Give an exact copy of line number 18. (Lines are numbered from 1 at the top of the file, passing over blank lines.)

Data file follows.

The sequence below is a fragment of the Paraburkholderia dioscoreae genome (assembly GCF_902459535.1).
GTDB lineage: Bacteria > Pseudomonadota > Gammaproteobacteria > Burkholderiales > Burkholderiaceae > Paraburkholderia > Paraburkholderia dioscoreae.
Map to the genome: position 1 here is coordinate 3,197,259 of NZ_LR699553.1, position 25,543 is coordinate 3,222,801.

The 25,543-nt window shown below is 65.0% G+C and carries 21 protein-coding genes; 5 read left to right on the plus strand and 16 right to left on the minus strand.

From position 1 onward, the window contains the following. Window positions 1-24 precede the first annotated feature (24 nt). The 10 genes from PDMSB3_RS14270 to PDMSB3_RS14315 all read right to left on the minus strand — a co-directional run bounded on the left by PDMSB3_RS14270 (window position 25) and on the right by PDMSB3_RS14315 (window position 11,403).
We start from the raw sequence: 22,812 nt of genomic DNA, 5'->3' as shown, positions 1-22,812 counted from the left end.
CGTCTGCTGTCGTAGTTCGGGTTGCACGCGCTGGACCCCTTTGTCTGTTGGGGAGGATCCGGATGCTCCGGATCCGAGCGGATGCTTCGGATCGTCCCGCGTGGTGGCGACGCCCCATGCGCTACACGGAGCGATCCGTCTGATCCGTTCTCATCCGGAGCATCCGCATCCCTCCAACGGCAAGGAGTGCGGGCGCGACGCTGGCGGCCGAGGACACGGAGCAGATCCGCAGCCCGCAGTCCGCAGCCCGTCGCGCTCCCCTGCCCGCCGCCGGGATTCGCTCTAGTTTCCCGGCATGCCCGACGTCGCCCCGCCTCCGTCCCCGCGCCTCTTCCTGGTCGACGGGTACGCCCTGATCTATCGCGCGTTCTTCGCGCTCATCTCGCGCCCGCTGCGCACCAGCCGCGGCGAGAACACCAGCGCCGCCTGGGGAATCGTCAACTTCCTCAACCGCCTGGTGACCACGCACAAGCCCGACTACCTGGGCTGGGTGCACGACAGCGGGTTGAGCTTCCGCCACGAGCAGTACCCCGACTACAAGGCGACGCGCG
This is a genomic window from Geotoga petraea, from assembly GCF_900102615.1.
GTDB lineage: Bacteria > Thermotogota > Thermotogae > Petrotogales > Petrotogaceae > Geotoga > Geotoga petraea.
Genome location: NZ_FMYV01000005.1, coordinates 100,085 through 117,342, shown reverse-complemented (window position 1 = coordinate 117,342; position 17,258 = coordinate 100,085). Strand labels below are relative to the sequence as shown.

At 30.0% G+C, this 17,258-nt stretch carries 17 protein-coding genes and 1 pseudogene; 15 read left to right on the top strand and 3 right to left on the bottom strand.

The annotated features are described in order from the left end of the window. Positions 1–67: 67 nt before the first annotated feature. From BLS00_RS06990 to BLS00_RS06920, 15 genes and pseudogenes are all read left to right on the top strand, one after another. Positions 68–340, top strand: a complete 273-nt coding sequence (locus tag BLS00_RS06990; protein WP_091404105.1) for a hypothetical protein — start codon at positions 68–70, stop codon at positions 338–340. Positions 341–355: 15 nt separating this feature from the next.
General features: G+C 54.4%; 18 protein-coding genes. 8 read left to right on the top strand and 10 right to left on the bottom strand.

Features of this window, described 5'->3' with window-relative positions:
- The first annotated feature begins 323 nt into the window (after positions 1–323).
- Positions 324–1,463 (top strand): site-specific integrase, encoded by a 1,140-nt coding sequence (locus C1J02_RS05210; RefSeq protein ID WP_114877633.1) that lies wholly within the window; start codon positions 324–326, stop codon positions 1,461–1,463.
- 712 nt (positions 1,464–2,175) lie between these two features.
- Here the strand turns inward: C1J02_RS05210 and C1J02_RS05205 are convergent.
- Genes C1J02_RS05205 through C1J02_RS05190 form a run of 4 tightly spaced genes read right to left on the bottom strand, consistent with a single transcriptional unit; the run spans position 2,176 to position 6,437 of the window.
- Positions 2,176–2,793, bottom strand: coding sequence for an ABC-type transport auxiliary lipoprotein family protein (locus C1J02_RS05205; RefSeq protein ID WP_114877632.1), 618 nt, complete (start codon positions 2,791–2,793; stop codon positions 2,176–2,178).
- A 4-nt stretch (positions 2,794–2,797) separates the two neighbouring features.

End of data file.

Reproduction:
- Here the strand turns inward: C1J02_RS05210 and C1J02_RS05205 are convergent.